What is Your Calling?
- Kevin & Kay Marie Brennfleck National Certified Career Counselors
- 2005 5 May
"I'm tired of jobs that pay the bills, but leave me feeling empty," John said at the beginning of his career counseling session. "I'll be 43 this year and I want to make a change while there's still time. I want to find my calling." John represents hundreds of Americans who aren't satisfied with having "just a job." They want more from their work than just a paycheck; they want to feel they are investing the best of themselves in something that really matters.
A Secular View of Calling
"Most of us are looking for a calling, not a job," says Nora Watson in her interview for Studs Terkel's classic book Working. "Most of us . . . have jobs that are too small for our spirit." Nora compared her job with that of her father, who had felt his work was "a profession of himself" and a calling.
The American culture encourages us to look to our work for our sense of purpose and calling. An article in Fast Company described how "work has become how we define ourselves....Work is no longer just about economics; it's about identity." We have been told that finding our calling is the same as getting our dream job or doing what we love. But is society's definition of "calling" a biblical one, as well?
A Biblical Perspective on Calling
Without a doubt, work is important to God. From the beginning of time, He has given human beings work to do. At its best, work uses our unique gifts and abilities and provides opportunities to make a difference in the world around us. The Bible, however, reveals that work is not our central calling. When the word "calling" is used in Scripture, it most often refers to our calling to a relationship with God. There are no biblical examples of "calling" referring to paid employment. Although God has designed each of us for special tasks and assignments, His calling for us is much greater and more soul-satisfying than a summons to work. Before being called to something, we are called to Someone.
Os Guinness makes a helpful distinction between our primary calling and our secondary callings. Our primary calling is to be in a personal relationship with God through faith in Jesus Christ. The Bible tells us that God has created us to be his and to have a significant place in this world. As we live our primary calling, God enables us to see ourselves and the world around us differently. The closer we walk with God, the more we understand God's agenda for humanity and our part in it.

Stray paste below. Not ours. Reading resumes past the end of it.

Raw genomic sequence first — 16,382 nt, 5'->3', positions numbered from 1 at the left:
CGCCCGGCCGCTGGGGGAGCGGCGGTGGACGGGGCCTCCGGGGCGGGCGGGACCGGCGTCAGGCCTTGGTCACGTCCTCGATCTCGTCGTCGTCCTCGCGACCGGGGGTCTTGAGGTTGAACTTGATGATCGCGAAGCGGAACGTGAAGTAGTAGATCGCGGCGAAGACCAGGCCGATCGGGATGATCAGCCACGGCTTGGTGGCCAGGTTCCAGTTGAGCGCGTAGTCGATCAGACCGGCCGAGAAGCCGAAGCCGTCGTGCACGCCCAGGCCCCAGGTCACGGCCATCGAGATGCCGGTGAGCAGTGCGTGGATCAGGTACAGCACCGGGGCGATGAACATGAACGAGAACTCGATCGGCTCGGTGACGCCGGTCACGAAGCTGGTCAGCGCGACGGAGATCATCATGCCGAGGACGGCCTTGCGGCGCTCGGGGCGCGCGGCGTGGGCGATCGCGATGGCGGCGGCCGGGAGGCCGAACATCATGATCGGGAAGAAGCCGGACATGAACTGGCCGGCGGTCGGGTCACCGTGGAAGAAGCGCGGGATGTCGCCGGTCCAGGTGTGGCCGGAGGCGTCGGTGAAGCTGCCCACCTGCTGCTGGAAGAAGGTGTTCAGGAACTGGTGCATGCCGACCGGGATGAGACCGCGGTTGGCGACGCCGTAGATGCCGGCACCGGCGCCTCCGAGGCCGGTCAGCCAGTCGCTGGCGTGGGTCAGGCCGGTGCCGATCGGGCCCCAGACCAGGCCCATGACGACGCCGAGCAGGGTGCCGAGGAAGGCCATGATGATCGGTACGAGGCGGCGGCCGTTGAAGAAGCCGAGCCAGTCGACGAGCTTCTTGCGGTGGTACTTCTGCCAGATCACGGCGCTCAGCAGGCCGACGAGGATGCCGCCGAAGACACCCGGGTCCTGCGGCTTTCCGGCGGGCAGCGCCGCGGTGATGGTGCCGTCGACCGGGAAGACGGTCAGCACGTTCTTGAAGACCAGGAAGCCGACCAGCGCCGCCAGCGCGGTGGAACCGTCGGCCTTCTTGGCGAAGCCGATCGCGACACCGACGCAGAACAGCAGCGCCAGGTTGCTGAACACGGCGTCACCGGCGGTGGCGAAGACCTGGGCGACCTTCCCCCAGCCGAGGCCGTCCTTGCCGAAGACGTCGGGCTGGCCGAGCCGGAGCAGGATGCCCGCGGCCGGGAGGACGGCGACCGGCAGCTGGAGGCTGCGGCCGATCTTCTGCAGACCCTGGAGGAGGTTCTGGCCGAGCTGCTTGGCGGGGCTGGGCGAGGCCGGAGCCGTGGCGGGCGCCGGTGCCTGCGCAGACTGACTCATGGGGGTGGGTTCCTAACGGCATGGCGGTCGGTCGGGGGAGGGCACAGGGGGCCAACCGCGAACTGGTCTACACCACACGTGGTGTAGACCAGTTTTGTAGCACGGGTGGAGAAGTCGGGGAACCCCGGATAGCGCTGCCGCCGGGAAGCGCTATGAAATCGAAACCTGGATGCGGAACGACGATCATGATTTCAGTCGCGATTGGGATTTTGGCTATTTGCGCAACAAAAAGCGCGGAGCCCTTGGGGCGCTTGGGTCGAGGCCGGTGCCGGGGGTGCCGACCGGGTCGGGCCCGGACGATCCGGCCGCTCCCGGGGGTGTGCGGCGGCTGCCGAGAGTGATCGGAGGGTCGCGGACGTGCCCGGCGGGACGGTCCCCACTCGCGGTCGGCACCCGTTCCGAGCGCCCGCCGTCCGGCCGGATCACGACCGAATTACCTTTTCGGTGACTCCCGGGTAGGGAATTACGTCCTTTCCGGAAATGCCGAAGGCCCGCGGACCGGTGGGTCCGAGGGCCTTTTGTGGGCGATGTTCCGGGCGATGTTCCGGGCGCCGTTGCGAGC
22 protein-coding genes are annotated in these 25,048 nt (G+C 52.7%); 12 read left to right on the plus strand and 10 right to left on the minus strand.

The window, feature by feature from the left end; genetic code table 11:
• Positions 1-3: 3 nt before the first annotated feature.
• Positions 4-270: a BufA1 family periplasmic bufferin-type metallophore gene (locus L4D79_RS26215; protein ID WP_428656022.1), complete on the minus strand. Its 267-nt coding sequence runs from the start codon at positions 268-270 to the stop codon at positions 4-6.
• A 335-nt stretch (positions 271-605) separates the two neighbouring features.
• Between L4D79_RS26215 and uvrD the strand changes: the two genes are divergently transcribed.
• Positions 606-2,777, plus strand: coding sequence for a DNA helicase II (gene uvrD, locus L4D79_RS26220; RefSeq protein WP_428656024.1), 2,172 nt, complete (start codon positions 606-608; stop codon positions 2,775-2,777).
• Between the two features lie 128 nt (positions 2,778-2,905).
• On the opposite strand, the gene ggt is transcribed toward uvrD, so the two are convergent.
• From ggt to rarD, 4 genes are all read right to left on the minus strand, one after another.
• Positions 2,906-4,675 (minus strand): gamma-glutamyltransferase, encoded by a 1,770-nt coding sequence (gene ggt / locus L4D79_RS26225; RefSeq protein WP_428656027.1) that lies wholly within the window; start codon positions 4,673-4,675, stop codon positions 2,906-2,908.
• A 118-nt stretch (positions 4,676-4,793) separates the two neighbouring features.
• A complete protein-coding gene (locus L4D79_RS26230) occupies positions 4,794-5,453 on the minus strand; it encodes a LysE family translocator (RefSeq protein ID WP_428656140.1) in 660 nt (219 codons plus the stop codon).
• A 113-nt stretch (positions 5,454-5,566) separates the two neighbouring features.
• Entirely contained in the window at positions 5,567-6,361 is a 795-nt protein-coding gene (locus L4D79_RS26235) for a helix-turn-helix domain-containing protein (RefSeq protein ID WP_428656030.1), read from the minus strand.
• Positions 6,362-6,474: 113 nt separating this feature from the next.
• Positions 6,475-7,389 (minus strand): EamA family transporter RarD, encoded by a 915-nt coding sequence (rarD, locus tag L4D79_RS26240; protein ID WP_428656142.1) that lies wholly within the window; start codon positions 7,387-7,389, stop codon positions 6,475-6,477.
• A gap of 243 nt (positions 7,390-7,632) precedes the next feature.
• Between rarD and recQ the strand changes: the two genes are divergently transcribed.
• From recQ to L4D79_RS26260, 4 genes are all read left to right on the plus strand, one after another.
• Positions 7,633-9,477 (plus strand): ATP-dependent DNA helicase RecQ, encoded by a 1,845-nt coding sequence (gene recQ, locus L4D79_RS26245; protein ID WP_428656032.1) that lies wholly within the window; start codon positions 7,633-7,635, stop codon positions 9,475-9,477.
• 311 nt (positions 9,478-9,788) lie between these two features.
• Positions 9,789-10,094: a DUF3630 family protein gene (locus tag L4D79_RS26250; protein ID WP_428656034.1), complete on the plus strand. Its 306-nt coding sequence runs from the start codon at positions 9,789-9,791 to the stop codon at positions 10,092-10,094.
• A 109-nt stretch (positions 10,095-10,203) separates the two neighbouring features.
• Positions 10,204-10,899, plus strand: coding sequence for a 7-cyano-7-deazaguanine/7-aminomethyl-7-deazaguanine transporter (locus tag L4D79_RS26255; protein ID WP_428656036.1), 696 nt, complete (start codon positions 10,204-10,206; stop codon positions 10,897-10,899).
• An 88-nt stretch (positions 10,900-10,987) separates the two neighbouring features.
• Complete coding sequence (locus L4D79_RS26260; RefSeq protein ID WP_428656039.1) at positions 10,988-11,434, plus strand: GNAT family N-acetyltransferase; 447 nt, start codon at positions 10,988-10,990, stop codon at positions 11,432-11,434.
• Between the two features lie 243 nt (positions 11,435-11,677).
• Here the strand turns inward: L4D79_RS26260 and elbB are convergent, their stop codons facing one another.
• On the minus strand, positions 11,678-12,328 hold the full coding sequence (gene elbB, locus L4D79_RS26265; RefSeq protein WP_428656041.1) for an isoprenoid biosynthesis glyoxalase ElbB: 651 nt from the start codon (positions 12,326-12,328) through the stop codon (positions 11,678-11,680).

Incredibly, God calls us to be his "fellow workers" (1 Cor. 3:9). Embracing us as his partners to help fulfill his purposes on earth, God calls us to various tasks and life roles. These are our secondary callings, which include such life roles as parent, spouse, family member, worker, student, church member, citizen, friend, and neighbor. Our secondary callings provide the contexts in which we can live our primary calling to follow Jesus.
Finding Your Calling within Work
Your work, or vocational calling, is one of your secondary callings. It is inextricably connected to your primary calling to be in relationship with God. The English word vocation has its origin in the Latin word "vocare," which means "to call." Your vocational calling is a summons from God to use your gifts in the world whether it be within paid employment, the home, or volunteer activities.
Finding your vocational calling is a journey. There are five levels of vocational fit that you can use to assess where you currently are on that journey. See if you can determine which of the five levels of vocational fit best describes your work situation. From there, you can begin to discern what -- if any -- changes need to be made in your professional life.
The lowest level of vocational fit is when a person sees his or her work as just a job. A level one job may provide a paycheck but little sense of enjoyment or satisfaction. Level two is okay work that is of some interest. Level three is enjoyable work that may be satisfying for many years. Once people have achieved competency in this situation, however, they may experience a need for something more meaningful.
Level four is meaningful work, in which people feel they are contributing to a significant purpose or giving something back. People at this level usually are in work that is a good fit for their skills, but frequently they are most motivated by the mission of the organization. Level five, the highest level of vocational fit, is vocational integration. At the highest level of vocational fit, a person's work is an expression of who he or she is. People who have achieved vocational integration in the work world seem to earn their living simply by "being themselves." Their unique design is clearly visible in what they do; their personal identity is merged with their work identity. They feel that they are doing the type of work they were meant to do.
The good news is, as a Christian you can live your primary calling regardless of your work situation. You are called and can live that calling each and every day. And, as you move higher up the levels of vocational fit you will increasingly experience the joy of being God's partner in doing His work on earth.
Adapted from Live Your Calling: A Practical Guide to Finding and Fulfilling Your Mission in Life. Copyright 2005 by Kevin and Kay Marie Brennfleck. Used by permission of Jossey-Bass, a Wiley imprint.
Read a sample chapter, find resources for starting a small group, and receive a special discount on the book at www.LiveYourCalling.com.
Kevin and Kay Marie Brennfleck are experts in helping people identify their giftedness and find their purpose in life. They are National Certified Career Counselors (NCCC) and the founders of www.ChristianCareerCenter.com, and www.ChurchJobsOnline.com.